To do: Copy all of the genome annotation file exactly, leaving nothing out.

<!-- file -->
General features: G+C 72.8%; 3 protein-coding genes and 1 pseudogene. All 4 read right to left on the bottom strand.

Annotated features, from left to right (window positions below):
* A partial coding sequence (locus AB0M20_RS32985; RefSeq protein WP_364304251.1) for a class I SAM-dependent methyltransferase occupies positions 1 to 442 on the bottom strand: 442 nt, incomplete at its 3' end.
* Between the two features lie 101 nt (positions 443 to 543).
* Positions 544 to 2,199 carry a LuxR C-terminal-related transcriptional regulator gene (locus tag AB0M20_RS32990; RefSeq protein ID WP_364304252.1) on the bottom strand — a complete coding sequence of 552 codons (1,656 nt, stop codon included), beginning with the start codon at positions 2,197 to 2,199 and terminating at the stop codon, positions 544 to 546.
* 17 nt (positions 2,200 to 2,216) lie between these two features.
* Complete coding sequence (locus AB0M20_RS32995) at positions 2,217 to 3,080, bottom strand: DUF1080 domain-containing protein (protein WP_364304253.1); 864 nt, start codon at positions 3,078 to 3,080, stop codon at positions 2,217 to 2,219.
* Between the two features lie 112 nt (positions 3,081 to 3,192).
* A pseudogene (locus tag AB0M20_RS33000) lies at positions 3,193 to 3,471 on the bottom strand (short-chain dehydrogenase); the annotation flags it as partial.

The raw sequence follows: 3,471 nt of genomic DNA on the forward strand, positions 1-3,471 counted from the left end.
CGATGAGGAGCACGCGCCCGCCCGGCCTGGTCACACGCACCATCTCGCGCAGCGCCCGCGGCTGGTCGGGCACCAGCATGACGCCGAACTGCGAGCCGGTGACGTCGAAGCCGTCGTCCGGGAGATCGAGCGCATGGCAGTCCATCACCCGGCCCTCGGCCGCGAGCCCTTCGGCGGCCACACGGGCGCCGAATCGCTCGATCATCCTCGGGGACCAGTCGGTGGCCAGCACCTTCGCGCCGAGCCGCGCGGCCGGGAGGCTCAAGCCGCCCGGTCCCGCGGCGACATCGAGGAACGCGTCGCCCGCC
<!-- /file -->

General features: G+C 72.8%; 3 protein-coding genes and 1 pseudogene. All 4 read right to left on the bottom strand.

Annotated features, from left to right (window positions below):
* A partial coding sequence (locus AB0M20_RS32985; RefSeq protein WP_364304251.1) for a class I SAM-dependent methyltransferase occupies positions 1 to 442 on the bottom strand: 442 nt, incomplete at its 3' end.
* Between the two features lie 101 nt (positions 443 to 543).
* Positions 544 to 2,199 carry a LuxR C-terminal-related transcriptional regulator gene (locus tag AB0M20_RS32990; RefSeq protein ID WP_364304252.1) on the bottom strand — a complete coding sequence of 552 codons (1,656 nt, stop codon included), beginning with the start codon at positions 2,197 to 2,199 and terminating at the stop codon, positions 544 to 546.
* 17 nt (positions 2,200 to 2,216) lie between these two features.
* Complete coding sequence (locus AB0M20_RS32995) at positions 2,217 to 3,080, bottom strand: DUF1080 domain-containing protein (protein WP_364304253.1); 864 nt, start codon at positions 3,078 to 3,080, stop codon at positions 2,217 to 2,219.
* Between the two features lie 112 nt (positions 3,081 to 3,192).
* A pseudogene (locus tag AB0M20_RS33000) lies at positions 3,193 to 3,471 on the bottom strand (short-chain dehydrogenase); the annotation flags it as partial.

The raw sequence follows: 3,471 nt of genomic DNA on the forward strand, positions 1-3,471 counted from the left end.
CGATGAGGAGCACGCGCCCGCCCGGCCTGGTCACACGCACCATCTCGCGCAGCGCCCGCGGCTGGTCGGGCACCAGCATGACGCCGAACTGCGAGCCGGTGACGTCGAAGCCGTCGTCCGGGAGATCGAGCGCATGGCAGTCCATCACCCGGCCCTCGGCCGCGAGCCCTTCGGCGGCCACACGGGCGCCGAATCGCTCGATCATCCTCGGGGACCAGTCGGTGGCCAGCACCTTCGCGCCGAGCCGCGCGGCCGGGAGGCTCAAGCCGCCCGGTCCCGCGGCGACATCGAGGAACGCGTCGCCCGCC